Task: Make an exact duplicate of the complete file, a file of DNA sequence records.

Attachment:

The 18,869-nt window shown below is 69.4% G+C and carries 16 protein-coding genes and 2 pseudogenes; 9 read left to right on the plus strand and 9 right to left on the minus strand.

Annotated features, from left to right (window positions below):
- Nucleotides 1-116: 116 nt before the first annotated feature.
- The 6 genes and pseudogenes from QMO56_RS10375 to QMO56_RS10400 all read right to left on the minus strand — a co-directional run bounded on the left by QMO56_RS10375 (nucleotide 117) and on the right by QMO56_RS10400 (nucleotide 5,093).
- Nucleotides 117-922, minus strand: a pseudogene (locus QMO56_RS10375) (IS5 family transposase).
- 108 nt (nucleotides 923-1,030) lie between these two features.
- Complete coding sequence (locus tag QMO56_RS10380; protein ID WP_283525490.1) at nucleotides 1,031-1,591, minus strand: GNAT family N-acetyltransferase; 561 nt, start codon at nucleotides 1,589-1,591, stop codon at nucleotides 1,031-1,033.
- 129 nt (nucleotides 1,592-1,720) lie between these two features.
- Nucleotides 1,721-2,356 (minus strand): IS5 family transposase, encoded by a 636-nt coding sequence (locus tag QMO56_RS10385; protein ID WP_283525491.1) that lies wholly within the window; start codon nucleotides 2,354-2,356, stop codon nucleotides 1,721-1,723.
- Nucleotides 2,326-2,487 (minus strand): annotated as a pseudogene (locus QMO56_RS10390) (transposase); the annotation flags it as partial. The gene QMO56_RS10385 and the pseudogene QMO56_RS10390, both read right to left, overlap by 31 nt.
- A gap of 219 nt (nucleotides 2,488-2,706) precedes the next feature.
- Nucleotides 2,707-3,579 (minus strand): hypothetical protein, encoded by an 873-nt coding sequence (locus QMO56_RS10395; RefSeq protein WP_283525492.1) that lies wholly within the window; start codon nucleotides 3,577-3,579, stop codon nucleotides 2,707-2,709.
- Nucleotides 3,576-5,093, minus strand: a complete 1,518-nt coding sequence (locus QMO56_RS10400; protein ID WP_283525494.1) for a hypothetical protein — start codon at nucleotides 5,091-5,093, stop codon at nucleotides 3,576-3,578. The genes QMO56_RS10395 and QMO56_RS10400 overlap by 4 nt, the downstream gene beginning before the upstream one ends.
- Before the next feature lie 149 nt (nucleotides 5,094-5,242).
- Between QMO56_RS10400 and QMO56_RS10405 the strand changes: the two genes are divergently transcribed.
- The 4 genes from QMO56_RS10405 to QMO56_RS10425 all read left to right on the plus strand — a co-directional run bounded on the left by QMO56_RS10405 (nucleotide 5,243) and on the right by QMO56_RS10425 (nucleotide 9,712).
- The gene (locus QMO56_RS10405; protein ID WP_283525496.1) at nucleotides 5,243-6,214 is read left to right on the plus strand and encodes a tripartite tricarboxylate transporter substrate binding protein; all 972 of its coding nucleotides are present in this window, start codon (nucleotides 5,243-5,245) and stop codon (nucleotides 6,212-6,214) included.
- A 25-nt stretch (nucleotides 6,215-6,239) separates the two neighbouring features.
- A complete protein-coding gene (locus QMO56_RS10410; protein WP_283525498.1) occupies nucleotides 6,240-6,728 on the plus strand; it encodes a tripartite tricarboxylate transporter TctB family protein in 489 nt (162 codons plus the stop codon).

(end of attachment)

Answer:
The 18,869-nt window shown below is 69.4% G+C and carries 16 protein-coding genes and 2 pseudogenes; 9 read left to right on the plus strand and 9 right to left on the minus strand.

Annotated features, from left to right (window positions below):
- Nucleotides 1-116: 116 nt before the first annotated feature.
- The 6 genes and pseudogenes from QMO56_RS10375 to QMO56_RS10400 all read right to left on the minus strand — a co-directional run bounded on the left by QMO56_RS10375 (nucleotide 117) and on the right by QMO56_RS10400 (nucleotide 5,093).
- Nucleotides 117-922, minus strand: a pseudogene (locus QMO56_RS10375) (IS5 family transposase).
- 108 nt (nucleotides 923-1,030) lie between these two features.
- Complete coding sequence (locus tag QMO56_RS10380; protein ID WP_283525490.1) at nucleotides 1,031-1,591, minus strand: GNAT family N-acetyltransferase; 561 nt, start codon at nucleotides 1,589-1,591, stop codon at nucleotides 1,031-1,033.
- 129 nt (nucleotides 1,592-1,720) lie between these two features.
- Nucleotides 1,721-2,356 (minus strand): IS5 family transposase, encoded by a 636-nt coding sequence (locus tag QMO56_RS10385; protein ID WP_283525491.1) that lies wholly within the window; start codon nucleotides 2,354-2,356, stop codon nucleotides 1,721-1,723.
- Nucleotides 2,326-2,487 (minus strand): annotated as a pseudogene (locus QMO56_RS10390) (transposase); the annotation flags it as partial. The gene QMO56_RS10385 and the pseudogene QMO56_RS10390, both read right to left, overlap by 31 nt.
- A gap of 219 nt (nucleotides 2,488-2,706) precedes the next feature.
- Nucleotides 2,707-3,579 (minus strand): hypothetical protein, encoded by an 873-nt coding sequence (locus QMO56_RS10395; RefSeq protein WP_283525492.1) that lies wholly within the window; start codon nucleotides 3,577-3,579, stop codon nucleotides 2,707-2,709.
- Nucleotides 3,576-5,093, minus strand: a complete 1,518-nt coding sequence (locus QMO56_RS10400; protein ID WP_283525494.1) for a hypothetical protein — start codon at nucleotides 5,091-5,093, stop codon at nucleotides 3,576-3,578. The genes QMO56_RS10395 and QMO56_RS10400 overlap by 4 nt, the downstream gene beginning before the upstream one ends.
- Before the next feature lie 149 nt (nucleotides 5,094-5,242).
- Between QMO56_RS10400 and QMO56_RS10405 the strand changes: the two genes are divergently transcribed.
- The 4 genes from QMO56_RS10405 to QMO56_RS10425 all read left to right on the plus strand — a co-directional run bounded on the left by QMO56_RS10405 (nucleotide 5,243) and on the right by QMO56_RS10425 (nucleotide 9,712).
- The gene (locus QMO56_RS10405; protein ID WP_283525496.1) at nucleotides 5,243-6,214 is read left to right on the plus strand and encodes a tripartite tricarboxylate transporter substrate binding protein; all 972 of its coding nucleotides are present in this window, start codon (nucleotides 5,243-5,245) and stop codon (nucleotides 6,212-6,214) included.
- A 25-nt stretch (nucleotides 6,215-6,239) separates the two neighbouring features.
- A complete protein-coding gene (locus QMO56_RS10410; protein WP_283525498.1) occupies nucleotides 6,240-6,728 on the plus strand; it encodes a tripartite tricarboxylate transporter TctB family protein in 489 nt (162 codons plus the stop codon).